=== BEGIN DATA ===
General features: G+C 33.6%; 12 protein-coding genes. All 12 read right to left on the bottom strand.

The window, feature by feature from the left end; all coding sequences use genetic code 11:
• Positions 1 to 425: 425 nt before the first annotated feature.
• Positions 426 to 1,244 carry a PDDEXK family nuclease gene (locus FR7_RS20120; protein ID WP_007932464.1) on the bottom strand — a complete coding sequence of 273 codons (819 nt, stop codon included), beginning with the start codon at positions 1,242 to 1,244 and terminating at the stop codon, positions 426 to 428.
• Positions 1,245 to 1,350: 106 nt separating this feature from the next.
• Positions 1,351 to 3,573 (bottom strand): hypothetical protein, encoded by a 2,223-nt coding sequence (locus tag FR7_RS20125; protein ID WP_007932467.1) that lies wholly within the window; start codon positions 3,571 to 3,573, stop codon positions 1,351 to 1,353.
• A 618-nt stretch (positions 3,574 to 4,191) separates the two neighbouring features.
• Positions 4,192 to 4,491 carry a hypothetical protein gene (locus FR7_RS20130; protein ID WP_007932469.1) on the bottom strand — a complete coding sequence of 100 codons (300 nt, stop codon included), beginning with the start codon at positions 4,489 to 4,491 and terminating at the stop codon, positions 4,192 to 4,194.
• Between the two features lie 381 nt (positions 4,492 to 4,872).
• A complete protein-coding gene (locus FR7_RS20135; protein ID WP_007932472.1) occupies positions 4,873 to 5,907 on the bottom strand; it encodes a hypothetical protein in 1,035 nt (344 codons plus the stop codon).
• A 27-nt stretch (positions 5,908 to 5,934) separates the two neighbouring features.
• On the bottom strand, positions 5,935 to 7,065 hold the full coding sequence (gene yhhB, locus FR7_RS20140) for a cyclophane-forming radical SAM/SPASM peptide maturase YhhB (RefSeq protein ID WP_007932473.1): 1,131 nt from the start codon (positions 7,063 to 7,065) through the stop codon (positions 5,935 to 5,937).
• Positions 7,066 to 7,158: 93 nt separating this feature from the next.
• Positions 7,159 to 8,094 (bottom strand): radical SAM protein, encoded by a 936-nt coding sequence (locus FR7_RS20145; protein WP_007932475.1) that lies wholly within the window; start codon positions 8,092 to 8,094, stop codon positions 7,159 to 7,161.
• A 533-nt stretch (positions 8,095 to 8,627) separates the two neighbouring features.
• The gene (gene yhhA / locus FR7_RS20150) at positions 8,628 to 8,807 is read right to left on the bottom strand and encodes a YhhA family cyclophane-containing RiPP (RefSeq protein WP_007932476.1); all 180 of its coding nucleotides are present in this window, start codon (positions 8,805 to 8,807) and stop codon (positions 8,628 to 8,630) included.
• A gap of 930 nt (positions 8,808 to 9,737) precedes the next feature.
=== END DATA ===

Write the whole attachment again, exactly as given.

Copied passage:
General features: G+C 33.6%; 12 protein-coding genes. All 12 read right to left on the bottom strand.

The window, feature by feature from the left end; all coding sequences use genetic code 11:
• Positions 1 to 425: 425 nt before the first annotated feature.
• Positions 426 to 1,244 carry a PDDEXK family nuclease gene (locus FR7_RS20120; protein ID WP_007932464.1) on the bottom strand — a complete coding sequence of 273 codons (819 nt, stop codon included), beginning with the start codon at positions 1,242 to 1,244 and terminating at the stop codon, positions 426 to 428.
• Positions 1,245 to 1,350: 106 nt separating this feature from the next.
• Positions 1,351 to 3,573 (bottom strand): hypothetical protein, encoded by a 2,223-nt coding sequence (locus tag FR7_RS20125; protein ID WP_007932467.1) that lies wholly within the window; start codon positions 3,571 to 3,573, stop codon positions 1,351 to 1,353.
• A 618-nt stretch (positions 3,574 to 4,191) separates the two neighbouring features.
• Positions 4,192 to 4,491 carry a hypothetical protein gene (locus FR7_RS20130; protein ID WP_007932469.1) on the bottom strand — a complete coding sequence of 100 codons (300 nt, stop codon included), beginning with the start codon at positions 4,489 to 4,491 and terminating at the stop codon, positions 4,192 to 4,194.
• Between the two features lie 381 nt (positions 4,492 to 4,872).
• A complete protein-coding gene (locus FR7_RS20135; protein ID WP_007932472.1) occupies positions 4,873 to 5,907 on the bottom strand; it encodes a hypothetical protein in 1,035 nt (344 codons plus the stop codon).
• A 27-nt stretch (positions 5,908 to 5,934) separates the two neighbouring features.
• On the bottom strand, positions 5,935 to 7,065 hold the full coding sequence (gene yhhB, locus FR7_RS20140) for a cyclophane-forming radical SAM/SPASM peptide maturase YhhB (RefSeq protein ID WP_007932473.1): 1,131 nt from the start codon (positions 7,063 to 7,065) through the stop codon (positions 5,935 to 5,937).
• Positions 7,066 to 7,158: 93 nt separating this feature from the next.
• Positions 7,159 to 8,094 (bottom strand): radical SAM protein, encoded by a 936-nt coding sequence (locus FR7_RS20145; protein WP_007932475.1) that lies wholly within the window; start codon positions 8,092 to 8,094, stop codon positions 7,159 to 7,161.
• A 533-nt stretch (positions 8,095 to 8,627) separates the two neighbouring features.
• The gene (gene yhhA / locus FR7_RS20150) at positions 8,628 to 8,807 is read right to left on the bottom strand and encodes a YhhA family cyclophane-containing RiPP (RefSeq protein WP_007932476.1); all 180 of its coding nucleotides are present in this window, start codon (positions 8,805 to 8,807) and stop codon (positions 8,628 to 8,630) included.
• A gap of 930 nt (positions 8,808 to 9,737) precedes the next feature.